When news broke a few weeks ago that George Lucas was reediting the “Star Wars” films yet again, this time for their first release on Blu-ray, nerds everywhere reacted with collective outrage. “You can’t add Darth Vader screaming “NOOOOO!” to the end of “Return of the Jedi!” they cried. “We don’t want Ewoks that blink!” they howled. But complaining about the fact that George Lucas continues to change “Star Wars” is like complaining that the sun goes down at night. No matter what you say, no matter how much you point out that he’s kind of a hypocrite, Lucas is going to keep doing what he wants. And what he wants is to continue tweaking hos beloved science-fiction saga until the day he dies. At this point, the Wikipedia page devoted to listing the changes in each successive rerelease of “Star Wars” is over 10,000 words long. I’m sure someday it’ll be twice that.
So instead of gnashing our teeth and flailing our lightsabers, we decided to be a little more constructive. No more fighting change; from here on out, we’re embracing it. We put our midichlorians together and picked ten beefs we have with the six “Star Wars” films that should be fixed. Changing back anything that’s already been changed — like sticking Sebastian Shaw back into the final celebration of “Return of the Jedi” — was against the rules; these are old school issues only (or at least as old school as 2005 can be). Obviously it’s too late to get them in the new Blu-rays that hit stores tomorrow. But there’s going to be another “Star Wars” collection. How do we know? Because there’s always another “Star Wars” collection. And here’s what we want to see in it.
1. Recast the stereotypically ethnic alien prequel voices.
I’ve never heard a valid explanation why the aliens in “The Phantom Menace” all sound like guys with the worst kind of stereotypical ethnic accents. Instead of Asian Neimoidians, African-American Gungans, and Middle Eastern Toydarians, why not just have aliens who sound like aliens? In the original trilogy, the aliens had their own languages (Chewbacca) or totally unique speech patterns (Yoda). In the prequels, the alien dialects are, to quote Jar-Jar Binks, “nutsen.” A revision that brought the prequels in line with the original trilogy would make me “mooey mooey” happy. –MS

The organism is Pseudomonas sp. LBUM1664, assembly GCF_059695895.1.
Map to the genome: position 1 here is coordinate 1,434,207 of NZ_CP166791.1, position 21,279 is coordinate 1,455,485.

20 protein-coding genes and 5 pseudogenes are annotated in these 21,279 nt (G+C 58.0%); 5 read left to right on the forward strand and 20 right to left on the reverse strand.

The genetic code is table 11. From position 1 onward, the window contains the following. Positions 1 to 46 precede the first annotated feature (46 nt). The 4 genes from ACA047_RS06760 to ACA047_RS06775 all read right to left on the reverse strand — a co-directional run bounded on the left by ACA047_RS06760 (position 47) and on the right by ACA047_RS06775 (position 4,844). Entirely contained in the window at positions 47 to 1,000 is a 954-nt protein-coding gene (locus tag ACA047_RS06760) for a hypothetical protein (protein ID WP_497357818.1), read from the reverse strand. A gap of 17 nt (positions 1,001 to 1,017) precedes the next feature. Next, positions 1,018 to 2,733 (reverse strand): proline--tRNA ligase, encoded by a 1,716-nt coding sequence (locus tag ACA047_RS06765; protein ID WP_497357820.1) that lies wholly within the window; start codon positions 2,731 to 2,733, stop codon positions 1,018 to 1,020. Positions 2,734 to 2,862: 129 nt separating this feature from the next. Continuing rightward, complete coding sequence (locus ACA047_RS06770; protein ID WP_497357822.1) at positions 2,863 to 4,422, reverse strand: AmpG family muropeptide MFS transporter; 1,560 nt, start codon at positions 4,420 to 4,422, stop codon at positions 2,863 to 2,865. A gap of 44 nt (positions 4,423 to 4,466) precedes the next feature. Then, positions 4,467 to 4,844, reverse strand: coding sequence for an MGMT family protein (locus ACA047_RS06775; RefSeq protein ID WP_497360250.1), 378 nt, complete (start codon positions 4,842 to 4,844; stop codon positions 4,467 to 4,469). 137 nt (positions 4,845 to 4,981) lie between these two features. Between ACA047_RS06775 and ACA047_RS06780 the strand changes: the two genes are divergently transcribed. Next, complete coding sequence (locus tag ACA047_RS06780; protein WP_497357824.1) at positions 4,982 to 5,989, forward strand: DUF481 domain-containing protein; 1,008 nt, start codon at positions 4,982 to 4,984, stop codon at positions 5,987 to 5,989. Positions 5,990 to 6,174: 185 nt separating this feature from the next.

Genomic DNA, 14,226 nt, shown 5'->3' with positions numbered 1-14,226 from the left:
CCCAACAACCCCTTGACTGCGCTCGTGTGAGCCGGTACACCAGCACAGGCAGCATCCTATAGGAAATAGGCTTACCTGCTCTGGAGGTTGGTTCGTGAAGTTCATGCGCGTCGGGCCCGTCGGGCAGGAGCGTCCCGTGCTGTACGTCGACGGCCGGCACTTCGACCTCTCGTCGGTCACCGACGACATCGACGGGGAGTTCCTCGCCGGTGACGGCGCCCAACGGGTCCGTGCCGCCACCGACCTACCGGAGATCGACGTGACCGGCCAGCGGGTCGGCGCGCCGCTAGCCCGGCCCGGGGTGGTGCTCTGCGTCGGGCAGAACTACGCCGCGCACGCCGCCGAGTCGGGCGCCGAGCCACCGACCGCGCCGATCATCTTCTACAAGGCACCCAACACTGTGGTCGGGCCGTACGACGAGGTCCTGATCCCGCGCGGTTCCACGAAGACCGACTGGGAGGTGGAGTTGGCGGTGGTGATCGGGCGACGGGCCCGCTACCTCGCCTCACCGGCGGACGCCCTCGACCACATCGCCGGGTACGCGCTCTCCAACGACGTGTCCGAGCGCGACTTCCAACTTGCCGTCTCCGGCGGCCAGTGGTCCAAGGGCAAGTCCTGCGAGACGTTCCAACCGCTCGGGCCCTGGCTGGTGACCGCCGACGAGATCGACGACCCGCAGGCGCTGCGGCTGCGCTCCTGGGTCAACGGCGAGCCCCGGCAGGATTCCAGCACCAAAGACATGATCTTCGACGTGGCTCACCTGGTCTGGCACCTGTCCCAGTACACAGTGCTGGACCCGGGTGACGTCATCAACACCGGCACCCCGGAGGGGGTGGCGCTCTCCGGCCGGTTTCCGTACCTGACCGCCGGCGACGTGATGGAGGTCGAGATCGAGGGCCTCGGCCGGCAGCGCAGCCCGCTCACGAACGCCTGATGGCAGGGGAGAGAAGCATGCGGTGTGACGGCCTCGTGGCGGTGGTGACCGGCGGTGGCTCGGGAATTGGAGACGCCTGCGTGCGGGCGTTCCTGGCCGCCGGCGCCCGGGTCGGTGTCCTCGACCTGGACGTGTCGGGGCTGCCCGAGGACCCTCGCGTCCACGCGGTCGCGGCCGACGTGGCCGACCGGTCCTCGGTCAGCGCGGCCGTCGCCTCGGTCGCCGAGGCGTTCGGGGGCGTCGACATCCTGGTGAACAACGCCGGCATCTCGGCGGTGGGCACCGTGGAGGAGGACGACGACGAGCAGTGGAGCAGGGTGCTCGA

2. Fix Han’s carbonite costume change.
Han Solo didn’t appear to have much room inside that block of carbonite that he rode in from Cloud City in “The Empire Strikes Back” to Jabba the Hut’s palace in “Return of the Jedi.” Nevertheless, he found some time (and some space) along the way to switch from a single-breasted shirt to a more symmetrical double-breasted look. The quick-change is far less believable than Ewoks who don’t blink, so let’s see some appropriate priorities put into place — please. –BW
3. Do something about the “Two fighters against a Star Destroyer?” line.
The drama leading up to the Battle of Hoth in “The Empire Strikes Back” comes to an awkward and disorienting pause for a moment while Princess Leia explains how their mission is about to unfold. Actor Richard Oldfield deserved to have another take after his odd line delivery, which somehow managed to produce a sentence that’s neither a statement nor a question. –BW
4. Make the TIE fighter windows consistent.
With all of the cash and CGI effects at George Lucas’ disposal, surely there must be a way to get the TIE fighter windows to look the same from the inside as they do from the outside. Unfortunately, the miniature models used for the original Death Star battle in “Star Wars” featured octagon-shaped windows with corners at the top, while the cockpit views showed the windows with flat sides facing up. Pick one and make them match! –BW
5. No stunning people with blasters.